When Eliem Therapeutics launched last March, CSO Valérie Morisset said Endpoints News that after being approached to take a leap into biotechnology, she originally intended to “kill her and move on to the next opportunity”. Instead, she joined Seattle biotech in the UK and quickly helped take it public just five months after that sneak exit.
But it looks like Eliem will have to adopt Morisset’s original line of thinking and move on to the next opportunity, as the startup’s lead program failed in a Phase IIa trial in patients with diabetic peripheral neuropathic pain (DPNP). The prodrug, ETX-810, will live in a second indication, with Phase IIa results in lumbosacral, or sciatica, radicular pain slated for the third trimester.
This is just part of the one-two punch leaked Monday morning, sending Eliem’s stock $ELYM down 52% before the opening bell.
The second obstacle to Eliem’s rapid rise: the company is delaying the enrollment of another drug, ETX-155, in phase IIa trials in various indications of depression due to pharmacokinetic data from a trial phase Ib in patients with photosensitive epilepsy.
“The failure of the ETX-810 DPN trial is disappointing, and for ELYM stocks, it removes one of the key potential upside drivers. However, we still believe there is hope for the ELYM’s ongoing ETX-810 LSR/sciatica trial – to read in 2H22 – as sciatica is the only indication where there is the strongest clinical precedent for PEA,” Stifel analysts wrote in a note.
Eliem CEO and Chairman Bob Azelby in a press release called the results “unambiguous”, noting that there is no development path for ETX-810 in DPNP. The active is a prodrug of the bioactive lipid palmitoylethanolamide, or PEA.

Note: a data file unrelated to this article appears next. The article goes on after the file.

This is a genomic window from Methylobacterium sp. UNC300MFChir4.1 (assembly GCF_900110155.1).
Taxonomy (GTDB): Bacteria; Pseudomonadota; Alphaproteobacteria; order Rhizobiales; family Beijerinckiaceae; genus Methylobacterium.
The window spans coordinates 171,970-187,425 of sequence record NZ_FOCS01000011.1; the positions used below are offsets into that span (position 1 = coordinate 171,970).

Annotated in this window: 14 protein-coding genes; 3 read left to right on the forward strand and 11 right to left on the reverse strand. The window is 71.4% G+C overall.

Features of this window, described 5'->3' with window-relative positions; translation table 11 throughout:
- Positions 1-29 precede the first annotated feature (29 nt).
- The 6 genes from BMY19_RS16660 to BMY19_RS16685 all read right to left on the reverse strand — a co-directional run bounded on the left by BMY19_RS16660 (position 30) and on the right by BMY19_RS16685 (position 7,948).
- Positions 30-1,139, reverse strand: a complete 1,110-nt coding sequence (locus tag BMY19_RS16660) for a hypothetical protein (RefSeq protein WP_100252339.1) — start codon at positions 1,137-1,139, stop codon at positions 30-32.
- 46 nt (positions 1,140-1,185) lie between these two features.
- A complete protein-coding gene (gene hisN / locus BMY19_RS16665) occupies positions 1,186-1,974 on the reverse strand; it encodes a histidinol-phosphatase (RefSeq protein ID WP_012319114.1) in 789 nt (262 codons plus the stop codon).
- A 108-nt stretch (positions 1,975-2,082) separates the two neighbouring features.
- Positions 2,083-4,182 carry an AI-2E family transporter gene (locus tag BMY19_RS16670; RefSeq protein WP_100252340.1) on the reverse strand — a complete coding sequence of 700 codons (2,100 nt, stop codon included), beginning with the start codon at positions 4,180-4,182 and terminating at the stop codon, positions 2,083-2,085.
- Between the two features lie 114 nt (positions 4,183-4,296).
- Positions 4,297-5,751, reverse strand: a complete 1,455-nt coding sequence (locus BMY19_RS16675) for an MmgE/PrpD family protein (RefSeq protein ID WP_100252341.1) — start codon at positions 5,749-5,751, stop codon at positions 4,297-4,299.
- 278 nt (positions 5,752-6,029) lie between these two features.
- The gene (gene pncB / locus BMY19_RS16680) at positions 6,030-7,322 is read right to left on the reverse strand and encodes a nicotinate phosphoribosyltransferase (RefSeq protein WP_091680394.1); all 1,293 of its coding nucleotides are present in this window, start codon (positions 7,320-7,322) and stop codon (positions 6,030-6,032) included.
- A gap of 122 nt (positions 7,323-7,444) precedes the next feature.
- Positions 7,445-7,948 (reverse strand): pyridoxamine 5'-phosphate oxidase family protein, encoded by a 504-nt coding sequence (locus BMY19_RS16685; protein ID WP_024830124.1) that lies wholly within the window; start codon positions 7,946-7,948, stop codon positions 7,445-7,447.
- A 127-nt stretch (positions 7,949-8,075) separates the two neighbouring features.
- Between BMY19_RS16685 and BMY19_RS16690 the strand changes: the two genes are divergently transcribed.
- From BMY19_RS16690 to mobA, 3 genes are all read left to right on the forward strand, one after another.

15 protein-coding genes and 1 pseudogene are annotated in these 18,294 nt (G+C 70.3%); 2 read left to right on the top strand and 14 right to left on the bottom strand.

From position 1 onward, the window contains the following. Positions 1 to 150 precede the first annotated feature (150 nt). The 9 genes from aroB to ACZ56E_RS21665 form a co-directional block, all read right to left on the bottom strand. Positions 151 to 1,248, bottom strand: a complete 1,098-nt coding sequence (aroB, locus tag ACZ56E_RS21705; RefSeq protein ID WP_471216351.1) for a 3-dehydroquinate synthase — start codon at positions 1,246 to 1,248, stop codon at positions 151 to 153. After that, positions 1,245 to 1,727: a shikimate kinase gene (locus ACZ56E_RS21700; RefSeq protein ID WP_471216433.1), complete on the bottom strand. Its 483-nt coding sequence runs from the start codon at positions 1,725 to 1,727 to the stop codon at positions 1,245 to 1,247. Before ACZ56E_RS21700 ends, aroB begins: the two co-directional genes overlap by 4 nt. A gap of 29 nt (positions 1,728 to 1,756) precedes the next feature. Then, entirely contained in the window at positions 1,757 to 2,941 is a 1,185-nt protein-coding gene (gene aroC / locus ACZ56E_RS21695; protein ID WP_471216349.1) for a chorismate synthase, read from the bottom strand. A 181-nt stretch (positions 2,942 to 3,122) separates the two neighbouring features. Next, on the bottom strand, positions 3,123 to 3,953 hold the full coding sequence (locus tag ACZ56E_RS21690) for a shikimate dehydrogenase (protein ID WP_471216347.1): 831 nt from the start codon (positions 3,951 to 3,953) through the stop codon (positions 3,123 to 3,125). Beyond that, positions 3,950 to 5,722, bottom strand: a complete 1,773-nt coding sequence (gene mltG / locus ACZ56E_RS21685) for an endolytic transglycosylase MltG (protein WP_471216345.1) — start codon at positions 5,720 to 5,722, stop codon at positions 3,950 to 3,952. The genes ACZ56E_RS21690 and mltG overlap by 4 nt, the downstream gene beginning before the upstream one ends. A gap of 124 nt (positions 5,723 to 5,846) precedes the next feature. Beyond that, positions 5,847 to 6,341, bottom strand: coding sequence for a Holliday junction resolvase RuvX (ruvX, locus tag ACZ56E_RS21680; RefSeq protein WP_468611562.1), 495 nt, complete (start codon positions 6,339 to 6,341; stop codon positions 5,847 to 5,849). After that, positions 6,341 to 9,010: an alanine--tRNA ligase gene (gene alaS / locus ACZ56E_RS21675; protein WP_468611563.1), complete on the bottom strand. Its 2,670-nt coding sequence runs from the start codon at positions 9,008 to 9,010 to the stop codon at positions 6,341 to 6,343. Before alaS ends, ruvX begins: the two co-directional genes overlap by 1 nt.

“Given previous positive clinical data for the mechanism of action of ETX-810 in multiple neuropathic pain populations, it is unfortunate that we were unable to confirm a benefit in the DPNP patients studied in this trial. We believe that all aspects of this trial were well executed, with appropriate patient selection, well-balanced study arms, and a placebo effect consistent with expectations,” said Azelby.
The flop of DPNP was the result of the prodrug’s inability to separate statistically significantly from placebo on the primary endpoint, which was a change from baseline at week 4 in weekly mean daily pain, as assessed by a rating scale. So Eliem’s hopes are now pinned on the sciatica trial.
“We note that while we believe there was reasonable evidence in the PEA literature supporting efficacy in both indications, there is more direct evidence for efficacy in LSRP. Additionally, it should be noted that Eliem saw a clean overall security profile for [‘810] during the DPNP study, in line with expectations,” the Stifel analysts wrote.
The second half of the double-whammy news fall is that Eliem’s ETX-155 appeared to have “lower than expected drug exposure,” in a Phase Ib study in patients with photosensitive epilepsy, Morisset said in the press release. The discovery led the company to delay enrollment in its Phase IIa studies of the drug in major depressive disorder and perimenopausal depression. So far, three patients have been evaluated in the phase Ib study, showing that drug levels were “significantly lower than expected” following the pharmacokinetic profile seen in two phase I trials.
“[T]The other disappointment, considerably more surprising this morning, is the confounding of data from ELYM’s ph1b photosensitive epilepsy study for ETX-155. We had considered this trial as medium level catalyst (i.e. likely to be positive, but more gradual), but ELYM is delaying further studies (MDD/PMD) for ‘155 as they observed exposures drugs weaker than expected. While we await more information, this situation is difficult to verify,” Stifel analysts wrote in their note.
Eliem is investigating the “potential root causes for the observed difference in exposure compared to previous studies, including assessing any differences between the batches of drug products used in this study and those in previous Phase 1 trials,” said biotech.
Biotech reiterated that it is “well capitalized to fund the business through multiple additional catalysts.” Eliem “does not anticipate any layoffs at this time,” a company spokesperson told Endpoints in an email, noting that the biotech has about 30 full-time employees.